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P0484 Cooling Fan Circuit Over Current

OBD-II Trouble Code Technical Description

Article by
Randy
Randy Worner
ASE Certified Master Technician

Cooling Fan Circuit Over Current

What does that mean?

This generic powertrain/engine diagnostic trouble code typically applies to all OBDII equipped engines, but shows up more often in certain Mazda and Mercedes Benz vehicles.

The Cooling Fan Module is usually found mounted behind the radiator in front of the engine. The Cooling Fan Module is typically controlled by the Powertrain Control Module (PCM) based upon inputs wired to it.

The PCM receives these inputs via voltage signals to determine engine coolant and intake air temperature, air conditioner pressures, and vehicle speed. This code is set if these inputs do not match normal operating voltages stored in the PCM’s memory, or if the cooling fan operation does not match the predetermined information stored in the PCM.

P0484 is set when too much current is detected during normal fan operation. This can occur during low, medium or high speed operation. This also includes those vehicles utilizing fan relays to operate the cooling fans. This code is only concerned with electrical issues (failed cooling fan circuit), including intermittent problems. Troubleshooting steps may vary depending upon manufacturer, type of cooling fan module and wire colors.

Related cooling fan trouble codes include:

Severity & Symptoms

Severity depends upon the failure. With an electrical failure, it may not be considered as severe, as the PCM can compensate for it, unless the engine begins to overheat. While the PCM is compensating, the temperature gauge must be monitored during all drive cycles. Typically, the fans operate all the time (100 % duty cycle).

Symptoms of a P0484 trouble code may include:

Potential Causes

Typically the causes for this code to set are:

Diagnostic and Repair Procedures

A good starting point is always a technical service bulletin (TSB) search for your particular vehicle. The vehicle manufacturer may have a PCM flash/reprogram to cover this issue, and it pays to check on this before you find you’ve gone down a long/wrong path.

Next, locate the cooling fan module on your particular vehicle. The Cooling Fan Module (cooling fans) is usually found mounted behind the radiator in front of the engine. Once located, visually inspect the connectors and wiring. Look for scraping, rubbing, bare wires, burn spots or melted plastic. Pull the connectors apart and carefully inspect the terminals (the metal parts) inside the connectors. See if they look burned or have a green tint indicating corrosion. Use electrical contact cleaner and a plastic bristle brush if cleaning of the terminals is needed. Let dry and apply electrical grease where the terminals contact.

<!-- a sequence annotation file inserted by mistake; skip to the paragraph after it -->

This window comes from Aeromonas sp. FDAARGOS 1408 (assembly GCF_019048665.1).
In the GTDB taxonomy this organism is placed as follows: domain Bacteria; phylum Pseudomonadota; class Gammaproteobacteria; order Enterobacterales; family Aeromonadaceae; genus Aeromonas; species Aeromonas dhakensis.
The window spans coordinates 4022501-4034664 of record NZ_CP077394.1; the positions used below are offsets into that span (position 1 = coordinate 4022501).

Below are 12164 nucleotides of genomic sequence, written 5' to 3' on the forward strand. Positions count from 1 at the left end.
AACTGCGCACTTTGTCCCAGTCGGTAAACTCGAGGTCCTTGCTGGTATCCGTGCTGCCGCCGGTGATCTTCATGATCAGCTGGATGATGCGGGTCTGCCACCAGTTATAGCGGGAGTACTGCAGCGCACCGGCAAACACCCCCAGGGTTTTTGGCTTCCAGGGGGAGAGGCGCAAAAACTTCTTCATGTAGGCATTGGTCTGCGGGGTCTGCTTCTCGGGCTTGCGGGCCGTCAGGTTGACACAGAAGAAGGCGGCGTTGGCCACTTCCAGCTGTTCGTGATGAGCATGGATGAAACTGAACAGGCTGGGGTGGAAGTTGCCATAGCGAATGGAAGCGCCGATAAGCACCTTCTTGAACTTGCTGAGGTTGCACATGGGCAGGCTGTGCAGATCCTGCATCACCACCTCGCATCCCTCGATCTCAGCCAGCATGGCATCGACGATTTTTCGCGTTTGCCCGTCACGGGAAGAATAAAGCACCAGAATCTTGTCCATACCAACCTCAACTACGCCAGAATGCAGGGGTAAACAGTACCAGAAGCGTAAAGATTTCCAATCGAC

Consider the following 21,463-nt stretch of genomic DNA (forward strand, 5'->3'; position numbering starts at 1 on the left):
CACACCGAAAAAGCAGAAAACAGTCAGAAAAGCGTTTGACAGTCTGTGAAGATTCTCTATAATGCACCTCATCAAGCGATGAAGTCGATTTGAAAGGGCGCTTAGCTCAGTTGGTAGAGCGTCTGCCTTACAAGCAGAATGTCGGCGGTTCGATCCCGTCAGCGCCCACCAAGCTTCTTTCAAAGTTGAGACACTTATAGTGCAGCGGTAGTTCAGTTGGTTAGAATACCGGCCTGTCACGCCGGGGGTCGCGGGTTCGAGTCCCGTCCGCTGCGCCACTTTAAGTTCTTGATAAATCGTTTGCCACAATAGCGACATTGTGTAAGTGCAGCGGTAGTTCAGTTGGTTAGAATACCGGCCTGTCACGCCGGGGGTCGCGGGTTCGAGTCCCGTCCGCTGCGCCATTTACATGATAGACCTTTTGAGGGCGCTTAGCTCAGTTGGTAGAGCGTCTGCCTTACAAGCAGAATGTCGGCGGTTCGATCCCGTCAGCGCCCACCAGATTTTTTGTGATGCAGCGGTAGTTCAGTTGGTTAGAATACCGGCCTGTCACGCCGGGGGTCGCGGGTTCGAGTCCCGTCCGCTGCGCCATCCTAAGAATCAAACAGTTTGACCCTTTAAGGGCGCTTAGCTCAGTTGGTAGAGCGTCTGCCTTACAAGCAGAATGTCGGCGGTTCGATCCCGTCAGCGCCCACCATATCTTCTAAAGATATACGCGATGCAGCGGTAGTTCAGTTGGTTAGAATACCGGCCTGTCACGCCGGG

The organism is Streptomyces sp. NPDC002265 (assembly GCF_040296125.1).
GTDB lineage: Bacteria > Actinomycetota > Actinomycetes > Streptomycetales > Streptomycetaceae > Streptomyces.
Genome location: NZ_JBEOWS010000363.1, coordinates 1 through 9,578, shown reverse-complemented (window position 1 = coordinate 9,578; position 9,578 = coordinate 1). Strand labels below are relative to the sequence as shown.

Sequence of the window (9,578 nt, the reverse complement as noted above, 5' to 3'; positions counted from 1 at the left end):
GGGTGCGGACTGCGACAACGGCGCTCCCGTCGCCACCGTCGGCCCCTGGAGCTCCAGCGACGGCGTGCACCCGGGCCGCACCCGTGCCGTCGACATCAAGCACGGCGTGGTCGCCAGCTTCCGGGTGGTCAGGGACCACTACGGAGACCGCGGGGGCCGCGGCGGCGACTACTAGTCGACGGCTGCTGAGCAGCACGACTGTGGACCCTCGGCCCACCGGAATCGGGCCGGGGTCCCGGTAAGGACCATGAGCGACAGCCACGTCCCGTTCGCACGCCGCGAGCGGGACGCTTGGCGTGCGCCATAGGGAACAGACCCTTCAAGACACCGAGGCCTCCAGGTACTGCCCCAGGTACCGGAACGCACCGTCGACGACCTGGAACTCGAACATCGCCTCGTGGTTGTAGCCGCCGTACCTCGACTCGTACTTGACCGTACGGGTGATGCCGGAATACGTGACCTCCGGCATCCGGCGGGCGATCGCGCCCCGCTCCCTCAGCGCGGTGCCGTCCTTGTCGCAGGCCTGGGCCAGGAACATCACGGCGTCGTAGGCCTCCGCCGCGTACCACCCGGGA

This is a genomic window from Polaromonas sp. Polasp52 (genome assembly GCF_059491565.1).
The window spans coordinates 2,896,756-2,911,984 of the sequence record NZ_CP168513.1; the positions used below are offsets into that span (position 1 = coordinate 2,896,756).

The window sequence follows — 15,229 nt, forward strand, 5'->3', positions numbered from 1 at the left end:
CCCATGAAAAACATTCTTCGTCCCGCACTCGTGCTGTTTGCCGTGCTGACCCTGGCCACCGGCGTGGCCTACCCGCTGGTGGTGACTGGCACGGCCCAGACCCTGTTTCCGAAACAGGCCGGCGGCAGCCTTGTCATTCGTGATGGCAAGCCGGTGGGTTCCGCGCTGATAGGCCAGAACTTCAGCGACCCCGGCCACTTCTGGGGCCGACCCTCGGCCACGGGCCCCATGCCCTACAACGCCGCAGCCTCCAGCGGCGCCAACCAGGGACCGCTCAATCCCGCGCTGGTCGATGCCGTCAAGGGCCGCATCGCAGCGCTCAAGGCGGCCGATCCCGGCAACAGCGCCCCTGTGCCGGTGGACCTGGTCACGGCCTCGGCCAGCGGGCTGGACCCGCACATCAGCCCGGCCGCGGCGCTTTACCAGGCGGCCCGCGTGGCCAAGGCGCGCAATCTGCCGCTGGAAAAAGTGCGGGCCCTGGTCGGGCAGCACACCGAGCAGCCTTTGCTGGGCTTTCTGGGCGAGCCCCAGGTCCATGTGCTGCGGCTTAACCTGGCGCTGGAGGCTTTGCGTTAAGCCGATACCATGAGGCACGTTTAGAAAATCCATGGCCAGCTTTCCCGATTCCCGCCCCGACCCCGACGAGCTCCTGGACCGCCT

If you have a scan tool, clear the diagnostic trouble codes from memory, and see if P0484 returns. If it does not, then the connections were most likely your problem.

If the code does return, we will need to test the fans and their associated circuits. Typically, there are 2 wires at each cooling fan in the module. First, disconnect the harness going to the cooling fan module. With a Digital Volt Ohm Meter (DVOM), connect one lead of the meter to one terminal of one of the fans. Connect the remaining meter lead to the other fan terminal. It should not be open or shorted. Verify the resistance specifications for your particular vehicle. If the fan motor is either open or shorted (infinite resistance or no resistance/0 ohms), replace the cooling fan module or if available, the cooling fan motor.

If that test passes, with a DVOM, check to make sure you have 12V to the cooling fan module power supply circuit (Red lead to the fan power supply circuit, black lead to a good ground). With a scan tool that can activate the cooling fans, turn on the cooling fans. If there is no 12 volts to the fan, repair the wiring from the PCM or relay to the fan, or possibly a bad PCM.

If that’s OK, check to make sure you have a good ground at the cooling fan module. Connect a test light to 12V battery positive (red terminal) and touch the other end of the test light to the ground circuit going to the Cooling fan module circuit ground. Using the scan tool to actuate the cooling fan module, see if the test light comes on each time the scan tool actuates the fan. If the test light does not light up, this would indicate the problem circuit. If it does light up, wiggle the wiring harness going to the fan to see if the test light flickers, indicating an intermittent connection.

If all tests have passed so far, and you continue to get a P0484 code, this would most likely indicate a failed cooling fan module, although a failed PCM could not be ruled out until the fan had been replaced. If unsure, seek assistance from a trained automotive diagnostician. PCMs must be programmed, or calibrated to the vehicle in order to be installed correctly.

Related P0484 DTC Discussions

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